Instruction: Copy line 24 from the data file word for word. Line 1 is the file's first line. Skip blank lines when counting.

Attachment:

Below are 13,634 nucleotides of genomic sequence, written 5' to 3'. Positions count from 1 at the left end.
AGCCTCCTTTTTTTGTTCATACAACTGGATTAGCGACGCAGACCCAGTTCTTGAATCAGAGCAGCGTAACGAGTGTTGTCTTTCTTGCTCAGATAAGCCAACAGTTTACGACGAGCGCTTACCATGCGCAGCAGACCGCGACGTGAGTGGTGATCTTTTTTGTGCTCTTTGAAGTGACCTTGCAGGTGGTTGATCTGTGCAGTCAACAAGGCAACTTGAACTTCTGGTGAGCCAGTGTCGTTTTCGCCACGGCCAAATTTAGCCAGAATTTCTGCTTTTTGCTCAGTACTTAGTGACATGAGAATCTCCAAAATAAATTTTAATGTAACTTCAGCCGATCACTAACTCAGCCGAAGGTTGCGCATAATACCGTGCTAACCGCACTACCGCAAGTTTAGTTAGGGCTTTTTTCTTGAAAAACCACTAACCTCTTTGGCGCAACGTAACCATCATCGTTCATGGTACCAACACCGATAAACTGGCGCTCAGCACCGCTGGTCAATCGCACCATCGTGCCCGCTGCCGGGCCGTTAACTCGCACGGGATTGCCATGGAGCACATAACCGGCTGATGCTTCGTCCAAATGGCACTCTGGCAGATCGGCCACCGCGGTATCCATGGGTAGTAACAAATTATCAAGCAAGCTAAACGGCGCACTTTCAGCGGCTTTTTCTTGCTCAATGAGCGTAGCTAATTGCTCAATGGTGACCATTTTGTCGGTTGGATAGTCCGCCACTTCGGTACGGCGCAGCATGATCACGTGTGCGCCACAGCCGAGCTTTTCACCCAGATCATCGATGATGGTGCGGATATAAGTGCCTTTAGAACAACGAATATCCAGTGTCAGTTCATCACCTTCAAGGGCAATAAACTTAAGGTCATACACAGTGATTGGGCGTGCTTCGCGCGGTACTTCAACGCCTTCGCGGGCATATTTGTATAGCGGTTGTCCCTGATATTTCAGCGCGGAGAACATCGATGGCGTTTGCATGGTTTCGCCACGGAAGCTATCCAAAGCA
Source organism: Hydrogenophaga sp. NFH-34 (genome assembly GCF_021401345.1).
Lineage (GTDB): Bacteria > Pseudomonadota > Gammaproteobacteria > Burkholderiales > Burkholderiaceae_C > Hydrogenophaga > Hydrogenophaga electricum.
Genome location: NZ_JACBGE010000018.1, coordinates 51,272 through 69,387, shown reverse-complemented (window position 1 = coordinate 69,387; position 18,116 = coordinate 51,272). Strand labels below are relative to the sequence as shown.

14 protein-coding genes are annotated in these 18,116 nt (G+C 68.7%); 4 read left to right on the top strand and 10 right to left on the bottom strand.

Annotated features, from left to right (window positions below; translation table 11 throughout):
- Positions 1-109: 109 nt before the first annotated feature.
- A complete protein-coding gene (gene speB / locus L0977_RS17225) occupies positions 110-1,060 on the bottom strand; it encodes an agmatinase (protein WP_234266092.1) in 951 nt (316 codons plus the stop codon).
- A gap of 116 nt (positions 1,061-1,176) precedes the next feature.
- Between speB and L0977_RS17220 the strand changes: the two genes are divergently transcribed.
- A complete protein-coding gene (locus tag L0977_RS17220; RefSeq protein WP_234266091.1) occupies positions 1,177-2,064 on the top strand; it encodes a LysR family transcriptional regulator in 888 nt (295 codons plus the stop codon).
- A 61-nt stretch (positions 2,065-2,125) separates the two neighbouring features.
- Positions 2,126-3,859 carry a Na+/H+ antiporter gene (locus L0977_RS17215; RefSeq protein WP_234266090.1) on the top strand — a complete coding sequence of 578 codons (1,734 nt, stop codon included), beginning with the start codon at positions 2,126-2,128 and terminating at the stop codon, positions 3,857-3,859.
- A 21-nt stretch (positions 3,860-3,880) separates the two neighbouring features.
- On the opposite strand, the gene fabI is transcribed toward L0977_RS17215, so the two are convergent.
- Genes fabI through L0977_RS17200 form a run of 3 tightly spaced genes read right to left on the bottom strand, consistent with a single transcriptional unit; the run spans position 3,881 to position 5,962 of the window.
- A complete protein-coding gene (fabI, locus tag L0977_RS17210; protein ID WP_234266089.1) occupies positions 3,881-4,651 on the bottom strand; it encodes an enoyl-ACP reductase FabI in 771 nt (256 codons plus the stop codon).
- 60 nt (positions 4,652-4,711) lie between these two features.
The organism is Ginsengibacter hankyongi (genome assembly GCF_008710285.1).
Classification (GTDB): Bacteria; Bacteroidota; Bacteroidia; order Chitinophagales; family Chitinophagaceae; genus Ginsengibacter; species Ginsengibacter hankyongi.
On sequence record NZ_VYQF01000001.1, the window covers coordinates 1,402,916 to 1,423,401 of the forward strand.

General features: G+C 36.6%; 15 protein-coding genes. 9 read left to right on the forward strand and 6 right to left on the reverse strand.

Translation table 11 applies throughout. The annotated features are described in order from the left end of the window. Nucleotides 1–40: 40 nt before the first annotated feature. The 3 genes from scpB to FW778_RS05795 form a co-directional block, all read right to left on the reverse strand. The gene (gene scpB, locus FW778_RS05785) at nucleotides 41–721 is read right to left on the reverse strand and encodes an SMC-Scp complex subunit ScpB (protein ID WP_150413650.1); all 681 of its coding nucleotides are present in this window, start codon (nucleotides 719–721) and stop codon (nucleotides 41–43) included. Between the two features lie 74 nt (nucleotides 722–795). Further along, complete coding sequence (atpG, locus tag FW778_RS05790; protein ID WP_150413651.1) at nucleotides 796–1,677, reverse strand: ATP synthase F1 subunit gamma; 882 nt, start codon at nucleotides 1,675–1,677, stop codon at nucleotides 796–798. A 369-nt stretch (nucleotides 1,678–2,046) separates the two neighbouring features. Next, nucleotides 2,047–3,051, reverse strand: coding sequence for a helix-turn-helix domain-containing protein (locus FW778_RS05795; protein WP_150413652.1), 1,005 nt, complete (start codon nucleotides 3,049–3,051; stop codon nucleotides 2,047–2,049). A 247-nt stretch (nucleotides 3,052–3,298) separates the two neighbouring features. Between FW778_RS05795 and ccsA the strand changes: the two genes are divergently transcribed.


Translation table 11 applies throughout. The annotated features are described in order from the left end of the window. Nucleotides 1–40: 40 nt before the first annotated feature. The 3 genes from scpB to FW778_RS05795 form a co-directional block, all read right to left on the reverse strand. The gene (gene scpB, locus FW778_RS05785) at nucleotides 41–721 is read right to left on the reverse strand and encodes an SMC-Scp complex subunit ScpB (protein ID WP_150413650.1); all 681 of its coding nucleotides are present in this window, start codon (nucleotides 719–721) and stop codon (nucleotides 41–43) included. Between the two features lie 74 nt (nucleotides 722–795). Further along, complete coding sequence (atpG, locus tag FW778_RS05790; protein ID WP_150413651.1) at nucleotides 796–1,677, reverse strand: ATP synthase F1 subunit gamma; 882 nt, start codon at nucleotides 1,675–1,677, stop codon at nucleotides 796–798. A 369-nt stretch (nucleotides 1,678–2,046) separates the two neighbouring features. Next, nucleotides 2,047–3,051, reverse strand: coding sequence for a helix-turn-helix domain-containing protein (locus FW778_RS05795; protein WP_150413652.1), 1,005 nt, complete (start codon nucleotides 3,049–3,051; stop codon nucleotides 2,047–2,049). A 247-nt stretch (nucleotides 3,052–3,298) separates the two neighbouring features. Between FW778_RS05795 and ccsA the strand changes: the two genes are divergently transcribed.